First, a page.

Cookie consent

We use cookies to improve your experience on this website. By continuing to browse our site you agree to our use of cookies. Tell me more | Cookie preferences

For cancer patients, health act a lifeline

 Dermatologist Jonette Keri examines Marcia Spevak Breiter for symptoms of skin cancer.

Story highlights

  • John Seffrin: Court decision on health reform must be viewed in terms of impact on the sick
  • He says millions with chronic diseases like cancer benefit from Affordable Care Act
  • He says if court rules against it, they will return to days of coverage denial, high costs
  • Seffrin: Act keeps insurance companies honest, young people covered. It's not about politics

Thursday is judgment day for the Affordable Care Act, with the U.S. Supreme Court expected to release its long awaited ruling on the constitutionality of the law. Whichever way the Court rules, the decision will be instantly framed in the political context. Its potential impact on the presidential race, on the upcoming Congressional elections and on the trajectory of the political parties will be the subject of endless analysis and debate.

The electoral handicapping will regrettably overlook the decision's real-world impact on those whom the law is intended to help. At stake in the opinions of nine justices is the well-being of millions of Americans living with chronic diseases such as cancer. They wake up every day knowing that if they lose their job, if their employer decides to drop their health coverage, or if their insurance company raises premiums, they may be unable to get the lifesaving care they need.

John Seffrin

The debate over health care has been epically divisive. But it is almost universally accepted that the existing health care system is badly in need of repair. People with cancer and other life-threatening chronic diseases have long been routinely denied coverage outright, charged exorbitant costs for care and forced to spend their savings to get the care they need, simply because they have a pre-existing condition.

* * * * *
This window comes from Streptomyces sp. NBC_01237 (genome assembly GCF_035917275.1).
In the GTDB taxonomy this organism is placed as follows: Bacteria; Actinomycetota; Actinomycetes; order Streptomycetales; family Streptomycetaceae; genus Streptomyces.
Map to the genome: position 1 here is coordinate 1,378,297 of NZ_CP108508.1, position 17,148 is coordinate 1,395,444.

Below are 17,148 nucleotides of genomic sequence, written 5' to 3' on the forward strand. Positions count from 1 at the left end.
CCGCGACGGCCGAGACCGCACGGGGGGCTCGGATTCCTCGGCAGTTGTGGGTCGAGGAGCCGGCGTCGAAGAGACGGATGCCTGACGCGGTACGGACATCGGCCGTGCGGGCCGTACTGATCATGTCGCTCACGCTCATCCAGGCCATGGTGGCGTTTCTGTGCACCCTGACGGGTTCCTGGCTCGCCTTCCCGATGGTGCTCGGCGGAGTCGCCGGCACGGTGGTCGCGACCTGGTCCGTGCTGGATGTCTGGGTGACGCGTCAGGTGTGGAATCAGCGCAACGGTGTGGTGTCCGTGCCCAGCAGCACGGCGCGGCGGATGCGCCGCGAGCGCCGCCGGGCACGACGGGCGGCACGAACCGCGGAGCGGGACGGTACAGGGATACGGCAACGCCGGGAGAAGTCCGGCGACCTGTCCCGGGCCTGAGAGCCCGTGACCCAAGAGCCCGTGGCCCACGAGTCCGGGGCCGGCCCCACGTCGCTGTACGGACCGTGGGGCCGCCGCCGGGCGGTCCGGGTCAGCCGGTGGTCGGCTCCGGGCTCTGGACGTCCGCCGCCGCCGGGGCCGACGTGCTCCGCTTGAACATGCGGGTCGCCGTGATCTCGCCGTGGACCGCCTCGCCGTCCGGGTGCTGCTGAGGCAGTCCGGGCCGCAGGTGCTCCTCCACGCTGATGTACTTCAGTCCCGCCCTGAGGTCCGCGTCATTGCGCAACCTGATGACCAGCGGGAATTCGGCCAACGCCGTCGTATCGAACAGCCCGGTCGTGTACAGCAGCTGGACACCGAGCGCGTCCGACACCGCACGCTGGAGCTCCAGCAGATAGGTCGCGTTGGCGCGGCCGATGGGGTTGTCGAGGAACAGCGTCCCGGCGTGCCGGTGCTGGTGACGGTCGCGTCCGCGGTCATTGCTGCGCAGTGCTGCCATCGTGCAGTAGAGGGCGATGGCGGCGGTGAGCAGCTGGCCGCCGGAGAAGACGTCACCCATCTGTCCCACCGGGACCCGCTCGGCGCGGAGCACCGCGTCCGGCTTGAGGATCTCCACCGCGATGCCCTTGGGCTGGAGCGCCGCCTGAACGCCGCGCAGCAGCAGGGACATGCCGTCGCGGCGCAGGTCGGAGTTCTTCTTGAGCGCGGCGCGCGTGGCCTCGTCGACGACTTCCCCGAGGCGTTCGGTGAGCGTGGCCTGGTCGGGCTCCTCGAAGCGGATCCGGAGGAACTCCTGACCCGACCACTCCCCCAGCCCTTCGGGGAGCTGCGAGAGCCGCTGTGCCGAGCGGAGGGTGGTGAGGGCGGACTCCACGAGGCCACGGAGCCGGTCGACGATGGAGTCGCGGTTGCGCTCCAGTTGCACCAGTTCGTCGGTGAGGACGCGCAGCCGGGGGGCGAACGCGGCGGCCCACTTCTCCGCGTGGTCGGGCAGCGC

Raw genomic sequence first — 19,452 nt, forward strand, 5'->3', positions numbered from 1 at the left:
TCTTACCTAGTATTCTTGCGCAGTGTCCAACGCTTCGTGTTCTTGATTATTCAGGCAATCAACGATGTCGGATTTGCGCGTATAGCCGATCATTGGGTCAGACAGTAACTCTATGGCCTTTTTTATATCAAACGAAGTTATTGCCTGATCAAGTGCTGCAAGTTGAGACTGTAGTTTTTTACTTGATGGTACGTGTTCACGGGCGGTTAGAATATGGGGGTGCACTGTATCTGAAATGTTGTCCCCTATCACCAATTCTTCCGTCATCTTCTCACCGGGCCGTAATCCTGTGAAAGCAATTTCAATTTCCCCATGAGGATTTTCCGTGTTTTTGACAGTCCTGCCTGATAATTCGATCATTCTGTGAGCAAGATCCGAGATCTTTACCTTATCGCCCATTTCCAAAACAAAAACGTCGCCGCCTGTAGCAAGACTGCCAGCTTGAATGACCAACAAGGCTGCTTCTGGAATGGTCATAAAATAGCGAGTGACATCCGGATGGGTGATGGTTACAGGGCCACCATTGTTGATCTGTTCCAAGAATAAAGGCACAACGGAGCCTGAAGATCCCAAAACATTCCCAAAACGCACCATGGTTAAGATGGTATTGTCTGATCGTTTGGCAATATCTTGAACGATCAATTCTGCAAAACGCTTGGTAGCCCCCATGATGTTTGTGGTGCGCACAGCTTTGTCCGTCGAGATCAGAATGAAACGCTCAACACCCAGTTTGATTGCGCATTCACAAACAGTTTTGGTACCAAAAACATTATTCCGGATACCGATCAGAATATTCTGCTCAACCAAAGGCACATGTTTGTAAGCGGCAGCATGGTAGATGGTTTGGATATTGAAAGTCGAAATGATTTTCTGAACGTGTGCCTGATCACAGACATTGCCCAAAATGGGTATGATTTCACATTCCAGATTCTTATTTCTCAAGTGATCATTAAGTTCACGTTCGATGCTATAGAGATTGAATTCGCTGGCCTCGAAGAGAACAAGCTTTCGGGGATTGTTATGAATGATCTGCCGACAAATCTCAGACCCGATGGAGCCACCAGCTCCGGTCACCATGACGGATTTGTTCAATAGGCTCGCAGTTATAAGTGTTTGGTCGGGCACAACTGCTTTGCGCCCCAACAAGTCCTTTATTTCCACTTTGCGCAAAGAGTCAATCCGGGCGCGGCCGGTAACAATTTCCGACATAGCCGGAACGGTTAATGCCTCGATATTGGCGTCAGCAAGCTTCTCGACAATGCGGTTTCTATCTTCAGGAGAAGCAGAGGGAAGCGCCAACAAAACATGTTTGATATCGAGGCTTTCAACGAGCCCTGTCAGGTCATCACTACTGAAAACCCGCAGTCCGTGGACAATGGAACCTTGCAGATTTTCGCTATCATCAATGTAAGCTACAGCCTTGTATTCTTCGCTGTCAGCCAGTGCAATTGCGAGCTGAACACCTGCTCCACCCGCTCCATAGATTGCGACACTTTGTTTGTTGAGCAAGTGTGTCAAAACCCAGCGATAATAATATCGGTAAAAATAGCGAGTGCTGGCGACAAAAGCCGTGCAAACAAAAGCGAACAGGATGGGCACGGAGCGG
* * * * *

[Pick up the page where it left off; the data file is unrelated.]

The law addresses this national moral failing with numerous provisions that help to expand access to quality, affordable health care, including those that prohibit insurance companies from denying coverage to people with pre-existing conditions, charging patients higher premiums because of their health status and suddenly revoking coverage when a person falls ill with a disease such as cancer.

The law also empowers consumers to make informed choices about their health coverage, requiring insurance companies to issue brief and simple explanations of what their plans cover and creating online marketplaces, or "exchanges," where people can compare plans and choose the one that is best for them.

    Just Watched

    How will the court's ruling affect you?

How will the court's ruling affect you? 02:14
PLAY VIDEO

    Just Watched

    Ruling on individual mandate explained

Ruling on individual mandate explained 01:49
PLAY VIDEO

    Just Watched

    The complexity of an individual mandate

The complexity of an individual mandate 02:43
PLAY VIDEO